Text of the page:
Burning Mouth Syndrome and Cognitive Therapy

Burning Mouth Syndrome and Cognitive Therapy

Burning mouth syndrome is a painful condition that can affect your entire mouth. It also has emotional consequences, making you feel anxious or depressed. Burning mouth syndrome typically requires medication, physical therapy and mental health counseling in combination.

Cognitive therapy teaches ways to cope with stress and minimize your symptoms. It may also teach you ways to manage pain. Furthermore, cognitive therapy encourages good sleep habits as well as other techniques for managing burning mouth symptoms.

The initial step is to consult your health care provider about any mouth symptoms you’re experiencing and they may suggest testing for other medical issues. They could suggest an MRI, CT scan or other test to diagnose what’s wrong with your mouth.

You may be tested for vitamin deficiencies, infections or nerve issues in your mouth. A salivary test can also be done to see if there’s dryness and/or thrush present. Allergy testing may also be done to see if certain foods, additives or dental materials or products cause a reaction in you.

Your doctor will also conduct a blood test to detect thyroid issues or anemia, both of which can cause significant oral pain if left untreated. These conditions must be addressed promptly so that you can get the appropriate treatment for them.

If the source of your pain is due to a medical issue, your doctor can provide medicine for that condition and potentially change or stop any medications causing burning mouth symptoms. You may need to see an oral surgeon or ENT physician as well.

Burning mouth syndrome can be caused by a variety of factors, including hormonal changes and psychiatric disorders like depression or anxiety. However, these conditions are not the sole source of the discomfort.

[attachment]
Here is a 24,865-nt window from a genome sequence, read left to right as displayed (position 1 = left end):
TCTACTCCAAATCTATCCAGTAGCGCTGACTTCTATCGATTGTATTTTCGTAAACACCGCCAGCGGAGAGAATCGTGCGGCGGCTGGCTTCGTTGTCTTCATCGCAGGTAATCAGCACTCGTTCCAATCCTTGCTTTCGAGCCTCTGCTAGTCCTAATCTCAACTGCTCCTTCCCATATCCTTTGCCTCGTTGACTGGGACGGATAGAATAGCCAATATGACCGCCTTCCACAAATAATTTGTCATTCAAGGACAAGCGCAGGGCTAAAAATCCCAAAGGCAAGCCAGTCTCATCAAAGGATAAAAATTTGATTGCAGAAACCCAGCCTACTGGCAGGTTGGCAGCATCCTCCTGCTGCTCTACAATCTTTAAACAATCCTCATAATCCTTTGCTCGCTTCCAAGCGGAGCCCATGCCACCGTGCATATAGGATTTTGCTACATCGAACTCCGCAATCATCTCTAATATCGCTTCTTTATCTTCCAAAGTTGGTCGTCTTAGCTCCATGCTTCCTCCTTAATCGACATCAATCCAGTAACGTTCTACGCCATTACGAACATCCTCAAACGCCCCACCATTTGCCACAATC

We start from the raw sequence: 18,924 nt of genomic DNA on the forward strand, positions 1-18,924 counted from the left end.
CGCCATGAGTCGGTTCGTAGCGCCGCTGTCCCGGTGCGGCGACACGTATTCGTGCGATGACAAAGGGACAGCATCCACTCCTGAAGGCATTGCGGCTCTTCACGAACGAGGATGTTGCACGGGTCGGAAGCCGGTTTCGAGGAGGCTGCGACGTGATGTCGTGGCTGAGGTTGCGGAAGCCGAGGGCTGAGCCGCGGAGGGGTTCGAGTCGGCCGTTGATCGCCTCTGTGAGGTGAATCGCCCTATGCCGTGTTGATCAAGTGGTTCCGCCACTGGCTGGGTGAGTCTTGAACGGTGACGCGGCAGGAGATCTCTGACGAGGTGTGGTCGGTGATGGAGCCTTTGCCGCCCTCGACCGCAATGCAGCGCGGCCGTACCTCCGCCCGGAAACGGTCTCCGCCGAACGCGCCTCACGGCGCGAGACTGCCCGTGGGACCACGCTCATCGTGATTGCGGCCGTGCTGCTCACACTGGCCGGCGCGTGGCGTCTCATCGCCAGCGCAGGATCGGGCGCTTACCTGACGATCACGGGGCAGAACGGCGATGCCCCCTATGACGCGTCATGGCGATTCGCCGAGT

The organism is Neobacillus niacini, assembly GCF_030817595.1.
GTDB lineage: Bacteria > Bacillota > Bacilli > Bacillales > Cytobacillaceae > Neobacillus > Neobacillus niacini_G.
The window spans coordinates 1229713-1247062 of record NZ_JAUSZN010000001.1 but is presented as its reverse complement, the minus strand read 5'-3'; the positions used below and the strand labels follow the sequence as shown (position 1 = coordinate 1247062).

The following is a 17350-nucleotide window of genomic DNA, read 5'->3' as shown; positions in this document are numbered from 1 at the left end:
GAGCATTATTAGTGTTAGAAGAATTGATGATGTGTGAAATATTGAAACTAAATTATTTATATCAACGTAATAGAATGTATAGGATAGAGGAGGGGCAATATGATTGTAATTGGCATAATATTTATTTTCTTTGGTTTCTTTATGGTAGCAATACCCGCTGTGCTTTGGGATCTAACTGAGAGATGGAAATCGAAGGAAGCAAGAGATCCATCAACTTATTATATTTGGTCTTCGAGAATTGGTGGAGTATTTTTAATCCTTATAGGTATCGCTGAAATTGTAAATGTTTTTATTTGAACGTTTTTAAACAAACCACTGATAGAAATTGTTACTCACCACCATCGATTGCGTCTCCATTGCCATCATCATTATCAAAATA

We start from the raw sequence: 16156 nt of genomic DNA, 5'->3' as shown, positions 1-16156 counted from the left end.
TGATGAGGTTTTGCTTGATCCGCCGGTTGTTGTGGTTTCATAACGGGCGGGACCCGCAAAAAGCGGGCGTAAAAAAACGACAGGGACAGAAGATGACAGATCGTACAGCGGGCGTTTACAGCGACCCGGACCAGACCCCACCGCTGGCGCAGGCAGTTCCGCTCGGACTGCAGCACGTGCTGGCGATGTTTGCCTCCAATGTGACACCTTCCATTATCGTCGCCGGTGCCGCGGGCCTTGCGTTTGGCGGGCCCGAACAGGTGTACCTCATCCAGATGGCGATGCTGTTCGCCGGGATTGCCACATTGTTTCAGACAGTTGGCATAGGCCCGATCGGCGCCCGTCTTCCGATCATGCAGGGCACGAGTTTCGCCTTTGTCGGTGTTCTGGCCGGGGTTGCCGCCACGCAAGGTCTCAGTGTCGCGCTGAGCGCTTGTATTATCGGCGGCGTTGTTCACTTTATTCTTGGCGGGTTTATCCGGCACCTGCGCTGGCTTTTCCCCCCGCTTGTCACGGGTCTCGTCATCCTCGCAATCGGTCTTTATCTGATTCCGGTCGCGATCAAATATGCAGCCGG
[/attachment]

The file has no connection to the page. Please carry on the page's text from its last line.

Other causes of burning mouth syndrome may be infections and lesions in the mouth, such as thrush or oral lichen planus. Fortunately, these conditions are treatable and your discomfort will go away.

Additionally, certain autoimmune diseases such as Sjogren’s syndrome can cause mouth pain. To differentiate this from burning mouth syndrome, your provider will need to perform an X-ray or other imaging test in order to rule these out.

Clonazepam, antidepressants and naltrexone can all be helpful for burning mouth syndrome. These medications will depress the nervous system, providing temporary relief from symptoms.

At the onset of mouth pain, medications can be given for maximum effectiveness. If one medication doesn’t help alleviate it, your provider will either suggest another medicine or suggest trying a different type.

Psychological therapy is an integral component of treating primary burning mouth syndrome. Studies have demonstrated that combining cognitive behavioral therapy and group psychotherapy can significantly improve symptoms among those suffering from primary burning mouth syndrome.

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